Bl. Miguel Pro, SJ

(1891-1927; feastday November 23)

For generations, Catholic Mexico has been saddled with anti-Catholic governments. The constitution of 1917 denied the Church property, forbade religious instruction, and branded priests as public enemies. At first these laws, designed to crush Catholicism, were not systematically applied, but President Plutarco Calles (1924-1928) set out enforcing them with a vengeance. The Calles persecution struck down 5,000 Catholic victims! Standardbearer of these victims was the heroic Mexican Jesuit Father Miguel Augustin Pro Juarez.

Miguel, born on January 13, 1891, was one of the seven children of the prominent and devout Mexican, Miguel Pro, Sr. and Josefa Juarez. He was a happy-go-lucky lad, a good musician and a born actor. Though a bit careless religiously in his teens, he joined the Jesuits at 20. Knowing that he was a prankster, his superiors sought to discover whether he could accept, as well as play, practical jokes. They found that he could.

By 1917, governmental pressure on religious orders made it necessary for Miguel Pro to continue his studies outside Mexico. Fleeing the country in disguise, he received his education in California, Spain, and Belgium. It was in Belgium that he was ordained a priest (1925).

By the time of his ordination, Fr. Pro was experiencing serious stomach trouble. In 1926, his superiors reassigned him to Mexico, thinking his health might improve at home. Unwittingly, they were sending him to his death. A few days after his arrival, the Mexican government put an end to Catholic worship and ordered the arrest on sight of any priest.

Pro’s apostolate was therefore a secret one. Despite his poor health, he threw himself cheerfully into the work, using every handy device to outwit the police. In various disguises, he would breeze by them on foot or on a bicycle, bound for his “Eucharistic centers” where he would offer Mass, administer the sacraments, and assist the poor. Once when some police were bearing down on him, he grabbed the arm of a girl. “I am a priest,” he said. “Help me!” She agreed, and the couple sauntered along the street arm-in-arm while the constables sped by.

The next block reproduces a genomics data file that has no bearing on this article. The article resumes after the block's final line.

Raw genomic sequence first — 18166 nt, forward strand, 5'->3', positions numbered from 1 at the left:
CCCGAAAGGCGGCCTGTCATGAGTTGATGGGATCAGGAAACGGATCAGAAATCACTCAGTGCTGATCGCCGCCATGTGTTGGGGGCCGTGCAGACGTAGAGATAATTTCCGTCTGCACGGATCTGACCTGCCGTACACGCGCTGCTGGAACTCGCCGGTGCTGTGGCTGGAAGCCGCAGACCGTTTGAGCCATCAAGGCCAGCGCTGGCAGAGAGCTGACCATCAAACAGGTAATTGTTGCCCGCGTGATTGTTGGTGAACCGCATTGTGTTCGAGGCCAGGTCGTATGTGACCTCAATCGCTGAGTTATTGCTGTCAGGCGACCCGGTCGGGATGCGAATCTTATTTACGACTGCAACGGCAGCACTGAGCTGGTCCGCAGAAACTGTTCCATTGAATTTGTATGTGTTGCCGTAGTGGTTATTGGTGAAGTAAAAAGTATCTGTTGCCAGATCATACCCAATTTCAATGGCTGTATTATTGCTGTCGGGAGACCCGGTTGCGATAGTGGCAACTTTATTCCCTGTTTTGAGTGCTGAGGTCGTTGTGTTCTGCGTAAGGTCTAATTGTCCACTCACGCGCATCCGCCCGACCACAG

Luck ran out after a year. Early in November, 1927, Pro told a nun that God had accepted the offer of his life to save Mexico. On November 13, an unsuccessful attempt was made on the life of President-elect Obregon. On vague suspicion, the police arrested Miguel and two of his brothers. There was no proof of their having been the conspirators, but Calles was determined to make an example of these advocates of Catholic freedom, especially the priest. They were sentenced to death without a trial.

Before the execution took place on November 23, Father Miguel expressed his forgiveness to his captors and executioners. As the firing squad took aim, he threw out his arms in a cross and cried, “Long live Christ the King!”

Mexican Catholics were not cowed by this judicial murder; rather, they hailed the victims as heroes and martyrs. A blind woman who touched the Jesuit’s coffin regained her sight.

When Pope John Paul II beatified Father Pro on September 25,1988, he praised his “contagious joy”. The martyred Mexican priest had indeed given hope to his people.

--Father Robert F. McNamara